Business Interruption Risks Continue in 2024

Manufacturers are confident that the worst disruptors of recent times are behind them, but new challenges have emerged.

Logistics Management

Business interruption (BI) ranks second in the Allianz Risk Barometer 2024, an annual survey which asks more than 3,000 risk management experts around the world to identify their top business challenges for the year ahead, behind the closely linked peril of cyber. With almost all companies reliant on supply chains for critical products and services, it is little surprise that business interruption and supply chain disruption remain at the forefront of risk. It is the extent of the disruption that becomes the focus point. Some sectors of industry operate with supply chains that have extensive geographic footprints.

The prominence of BI also reflects the volatile environment in which companies currently operate. Despite efforts to improve resilience, the need for efficiency means many companies still run with low levels of stock and just-in-time manufacturing, which results in little margin for errors or disruption.

More Resilient Supply Chains?

COVID-19, and the resulting disruption to supply chains, has been a wake-up call for companies. Compared with pre-pandemic times, many companies are now much better prepared for business interruption or supply chain events.

Before COVID-19, companies were generally reactive to events, but now they are much more aware of critical threats and the need to diversify and protect critical points. Awareness of business interruption and supply chain vulnerabilities makes a business better prepared and able to react in a smarter and more informed manner. 

According to the Allianz Risk Barometer results, businesses are most likely to develop alternative suppliers (60 percent of responses) when taking action to de-risk supply chains, followed by improving business continuity management (42 percent) and identifying and remediating supply chain bottlenecks (37 percent). 

Cybersecurity Concerns

Cyber incidents and natural catastrophes are the top two causes of BI feared most by companies, followed by fire, and machinery/equipment breakdown or failure. However, almost any peril can cause disruption. BI is closely related to many of the other top global risks in this yearโ€™s Allianz Risk Barometer, such as climate change (#7), political risks and violence (#8), skills shortages (#10), energy crisis (#11) and the impact of new technologies (#12) to name but a few.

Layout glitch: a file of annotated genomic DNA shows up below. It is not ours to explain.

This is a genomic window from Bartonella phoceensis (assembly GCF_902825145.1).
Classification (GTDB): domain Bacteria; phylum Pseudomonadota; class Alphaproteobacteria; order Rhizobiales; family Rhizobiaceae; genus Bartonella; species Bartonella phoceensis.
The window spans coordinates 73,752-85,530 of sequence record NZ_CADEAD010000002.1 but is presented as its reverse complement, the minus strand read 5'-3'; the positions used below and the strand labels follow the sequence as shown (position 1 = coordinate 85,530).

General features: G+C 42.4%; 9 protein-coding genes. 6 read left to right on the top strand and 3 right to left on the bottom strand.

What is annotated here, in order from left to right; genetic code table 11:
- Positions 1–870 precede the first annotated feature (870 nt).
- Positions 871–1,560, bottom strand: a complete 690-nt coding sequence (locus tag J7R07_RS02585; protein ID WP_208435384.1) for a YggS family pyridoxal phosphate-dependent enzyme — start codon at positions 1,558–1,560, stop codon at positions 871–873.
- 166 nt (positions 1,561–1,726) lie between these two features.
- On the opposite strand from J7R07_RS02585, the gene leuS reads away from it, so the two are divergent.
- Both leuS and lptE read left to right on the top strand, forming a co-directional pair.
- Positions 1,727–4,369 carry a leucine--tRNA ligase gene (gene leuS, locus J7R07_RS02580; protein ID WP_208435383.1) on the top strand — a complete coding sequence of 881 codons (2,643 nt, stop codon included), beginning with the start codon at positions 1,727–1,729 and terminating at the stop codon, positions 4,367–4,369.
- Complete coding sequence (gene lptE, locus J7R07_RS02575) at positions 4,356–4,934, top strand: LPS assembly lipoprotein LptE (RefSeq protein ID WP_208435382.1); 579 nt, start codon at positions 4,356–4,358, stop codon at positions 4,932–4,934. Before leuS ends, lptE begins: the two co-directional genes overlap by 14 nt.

The global risk landscape is constantly changing, with climate change, digitalization, and geopolitics. Some risks lie dormant, but a significant enough change in geopolitics or events such as extreme weather patterns can very quickly change the predominant risks. 

The recent disruption in the Red Sea โ€“ a vital trade route between Europe and Asia โ€“ due to Houthi rebel attacks on vessels is the latest risk to hit supply chains. More than 400 container ships were diverted via the Cape of Good Hope around the southern tip of Africa between mid-December 2023 and the beginning of January 2024 alone as a result of the attacks, prolonging journeys and causing delays to the delivery of products. 

That said, natural disasters and fire and explosion are notable for their potential to generate large BI losses and supply chain disruption. Severe flooding in Slovenia in August gave rise to one of the biggest supply chain events of 2023, causing production delays and parts shortages for European car manufacturers, while a fire at a major liquefied natural gas facility in the U.S. earlier this year is likely to result in one of the largest BI losses for the energy sector in recent times.

The Climate Change Challenge

BI related to climate change goes further than just physical damage from storms and floods. Extreme weather or climate events can have a widespread impact, causing economic hardship and political and social upheaval, as well as disrupting logistics and production. For example, a severe drought restricted transits through the Panama shipping canal in the last months of 2023, causing congestion and delays of up to two weeks. 

Climate change is also having an indirect effect, as decarbonization creates new supply chains. Emerging supply chains linked to the energy transition have already been identified as geographically concentrated as they depend on elements which can only be found in a select number of regions in the world. Countries are looking to secure critical supplies of technology and rare earth elements required to power transition technology, like electric cars, and enable renewable energy sources like solar panels.

Political risks have the potential to cause disruption and are harder to mitigate.  Geopolitical risks are of growing concern for businesses in emerging energy and technology supply chains, as well as high value sectors like technology and artificial intelligence. Producers of rare earth elements are often found in the most underdeveloped and politically volatile areas, as well as being exposed to environmental, social, and governance (ESG) risks like modern slavery, human rights, and deforestation. 

In a fast-changing world, companies need to maintain regular audits of systems and to test their business continuity plans. There needs to be systems in place to manage change. If a company hasnโ€™t implemented business continuity management (BCM), then they should carry out a business impact analysis and risk assessment. For those that have already embedded BCM into the business, it is vital they regularly check, update and test these plans, otherwise they wonโ€™t be able to react when the crisis starts. 

To view the 2024 Allianz Risk Barometer, please click here.

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